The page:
Beyond the performance improvements, what I'm really liking is the addition of a test suite by this commit.
    I forgot to comment on that. What's the point of benchmarking something this weak? My LibreOffice framerate is better than yours?

  5. #15
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    Quote Originally Posted by DaemonFC View Post
    Those sound the most likely given the kind of crap Intel usually does. "We're too special to help develop EXA, we're going to fork it and duplicate most of it to make it run a little faster with our chipsets then just expect X to support both"

    Edit: Isn't Intel (older chipsets anyway) also most of the reason why the old userspace mode setting code can't be removed? They can't ever seem to fix their drivers for older chipsets to support KMS, but they fork EXA, twice. Go figure.
    Agreed totaly. This said is the main reason I would never buy any kind of Intel graphics hardware. At least in the near future.

  6. #16
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    Quote Originally Posted by DaemonFC View Post
    I forgot to comment on that. What's the point of benchmarking something this weak? My LibreOffice framerate is better than yours?
    Huh? What do you mean?

  7. #17
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    Quote Originally Posted by rohcQaH View Post
    This is a patch to the xorg driver. It shouldn't have much impact on 3D rendering, which is done by mesa.
    Er, wait. Why then are there World of Padman benchmarks, which also show a huge performance improvement? Am I misinterpreting something?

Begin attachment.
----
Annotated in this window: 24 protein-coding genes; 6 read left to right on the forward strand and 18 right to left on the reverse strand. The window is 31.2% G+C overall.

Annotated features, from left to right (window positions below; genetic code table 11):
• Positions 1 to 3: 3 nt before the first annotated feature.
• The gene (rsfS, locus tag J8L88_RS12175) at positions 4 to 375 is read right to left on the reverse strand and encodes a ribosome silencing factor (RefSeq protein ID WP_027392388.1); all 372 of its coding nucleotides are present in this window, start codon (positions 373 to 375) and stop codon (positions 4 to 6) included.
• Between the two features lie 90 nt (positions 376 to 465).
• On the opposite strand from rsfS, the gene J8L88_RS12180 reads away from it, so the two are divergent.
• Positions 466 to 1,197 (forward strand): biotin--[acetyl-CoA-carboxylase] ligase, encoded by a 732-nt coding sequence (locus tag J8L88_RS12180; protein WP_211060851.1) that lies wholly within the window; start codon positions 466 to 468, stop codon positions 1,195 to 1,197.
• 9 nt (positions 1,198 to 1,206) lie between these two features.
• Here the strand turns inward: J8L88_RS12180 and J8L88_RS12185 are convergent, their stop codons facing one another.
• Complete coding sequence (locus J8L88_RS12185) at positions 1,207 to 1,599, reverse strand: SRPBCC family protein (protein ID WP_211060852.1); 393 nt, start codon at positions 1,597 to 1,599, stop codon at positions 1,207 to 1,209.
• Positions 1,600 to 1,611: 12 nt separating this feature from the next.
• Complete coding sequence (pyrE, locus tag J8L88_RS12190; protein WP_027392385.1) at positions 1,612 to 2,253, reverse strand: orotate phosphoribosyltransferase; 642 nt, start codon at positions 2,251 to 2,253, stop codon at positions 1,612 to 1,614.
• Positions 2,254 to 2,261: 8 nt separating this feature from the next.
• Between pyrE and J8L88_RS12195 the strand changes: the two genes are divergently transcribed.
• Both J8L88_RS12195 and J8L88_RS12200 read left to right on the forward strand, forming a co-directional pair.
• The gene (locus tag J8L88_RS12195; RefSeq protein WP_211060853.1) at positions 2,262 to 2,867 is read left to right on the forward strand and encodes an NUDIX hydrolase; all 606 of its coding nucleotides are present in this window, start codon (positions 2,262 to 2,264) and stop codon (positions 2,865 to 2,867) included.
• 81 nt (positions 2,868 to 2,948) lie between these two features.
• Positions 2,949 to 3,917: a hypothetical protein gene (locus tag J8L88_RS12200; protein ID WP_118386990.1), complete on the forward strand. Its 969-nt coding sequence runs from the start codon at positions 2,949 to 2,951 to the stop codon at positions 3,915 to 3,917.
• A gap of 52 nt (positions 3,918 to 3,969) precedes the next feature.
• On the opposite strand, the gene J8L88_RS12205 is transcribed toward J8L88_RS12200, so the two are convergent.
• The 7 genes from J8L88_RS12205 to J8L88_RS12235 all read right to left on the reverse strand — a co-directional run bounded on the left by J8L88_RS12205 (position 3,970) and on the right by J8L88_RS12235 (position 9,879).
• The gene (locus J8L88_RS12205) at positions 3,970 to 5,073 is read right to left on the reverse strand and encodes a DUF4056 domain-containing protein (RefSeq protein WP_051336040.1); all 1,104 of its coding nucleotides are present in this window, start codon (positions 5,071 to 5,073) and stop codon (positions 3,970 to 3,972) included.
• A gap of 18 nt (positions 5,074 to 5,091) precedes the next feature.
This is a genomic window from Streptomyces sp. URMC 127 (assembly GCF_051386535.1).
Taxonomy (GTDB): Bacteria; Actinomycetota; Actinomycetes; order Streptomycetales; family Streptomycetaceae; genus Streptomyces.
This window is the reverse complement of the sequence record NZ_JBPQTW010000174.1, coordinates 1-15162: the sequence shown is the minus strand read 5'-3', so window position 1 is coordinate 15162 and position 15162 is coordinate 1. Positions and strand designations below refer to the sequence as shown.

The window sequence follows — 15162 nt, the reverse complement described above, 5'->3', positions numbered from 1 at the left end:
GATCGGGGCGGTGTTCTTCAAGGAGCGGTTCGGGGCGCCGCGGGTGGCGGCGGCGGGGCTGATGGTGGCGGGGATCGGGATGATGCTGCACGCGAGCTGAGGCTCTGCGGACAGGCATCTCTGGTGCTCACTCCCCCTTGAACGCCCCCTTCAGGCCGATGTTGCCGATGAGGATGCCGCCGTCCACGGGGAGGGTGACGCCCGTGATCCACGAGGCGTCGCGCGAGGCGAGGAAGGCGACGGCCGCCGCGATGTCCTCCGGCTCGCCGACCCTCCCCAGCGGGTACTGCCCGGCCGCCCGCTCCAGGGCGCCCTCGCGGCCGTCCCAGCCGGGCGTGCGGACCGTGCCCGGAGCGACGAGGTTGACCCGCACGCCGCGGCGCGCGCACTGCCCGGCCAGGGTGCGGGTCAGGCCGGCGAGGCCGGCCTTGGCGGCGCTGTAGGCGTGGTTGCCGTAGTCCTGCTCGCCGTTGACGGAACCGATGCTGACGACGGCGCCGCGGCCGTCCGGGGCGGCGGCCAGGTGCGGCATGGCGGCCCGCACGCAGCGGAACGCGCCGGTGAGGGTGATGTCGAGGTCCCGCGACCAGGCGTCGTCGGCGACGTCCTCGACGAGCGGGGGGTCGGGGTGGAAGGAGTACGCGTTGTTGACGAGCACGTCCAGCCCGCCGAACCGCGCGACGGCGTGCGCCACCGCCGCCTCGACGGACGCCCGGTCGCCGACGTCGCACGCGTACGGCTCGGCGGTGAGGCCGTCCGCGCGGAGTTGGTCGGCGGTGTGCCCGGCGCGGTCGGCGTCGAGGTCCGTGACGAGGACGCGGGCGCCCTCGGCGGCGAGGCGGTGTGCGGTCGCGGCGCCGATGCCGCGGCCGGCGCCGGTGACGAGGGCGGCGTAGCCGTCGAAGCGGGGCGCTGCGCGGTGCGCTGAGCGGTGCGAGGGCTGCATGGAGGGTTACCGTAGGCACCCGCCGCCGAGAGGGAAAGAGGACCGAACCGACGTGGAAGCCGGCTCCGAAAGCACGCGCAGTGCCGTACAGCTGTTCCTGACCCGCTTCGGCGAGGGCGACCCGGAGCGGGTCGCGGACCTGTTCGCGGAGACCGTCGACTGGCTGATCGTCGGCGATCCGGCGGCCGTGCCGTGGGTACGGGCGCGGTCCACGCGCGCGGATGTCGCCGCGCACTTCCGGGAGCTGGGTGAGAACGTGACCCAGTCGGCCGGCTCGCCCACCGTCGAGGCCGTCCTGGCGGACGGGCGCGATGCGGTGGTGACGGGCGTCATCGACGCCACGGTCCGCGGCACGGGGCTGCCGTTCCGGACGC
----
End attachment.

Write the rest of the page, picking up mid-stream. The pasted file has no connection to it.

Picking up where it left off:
8. #18
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    Very nice!

    This supports my impression that Chris Wilson is a real win for the intel team.

  9. #19
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    Quote Originally Posted by pejakm View Post
    Agreed totaly. This said is the main reason I would never buy any kind of Intel graphics hardware. At least in the near future.
    That's a little too radical IMHO

    I think the problem here (which you and parent poster obviously missed) is that the hardware is too different to fit within one API. It might work but is far from optimal. Making big API changes isn't very popular since it can make other peoples code non-functional (or introduce tons of legacy crap). Letting Intel have their own solution for now makes it possible for them to actually be able to try new things. SNA is obviously the way to go for Intel hardware, so let evolution have it's way.

    I'm pretty sure that when things slow down (or hell freezes over) it will all be put in a stable API that fits everyone. In the mean time, we'll just have to live with the fact that things change.

  10. #20

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    Quote Originally Posted by patrik View Post
    That's a little too radical IMHO
    Huh? We're talking about Intel, a massive company with near unlimited resources and comparatively only a small handful of GPU designs to maintain can't handle the move to KMS, compared to AMD who where in a bad way financially till only just recently is handling the switch very well in their OSS drivers even though they have a much larger backlog of GPU designs to maintain.

    Maybe it's just me, but something just doesn't add up.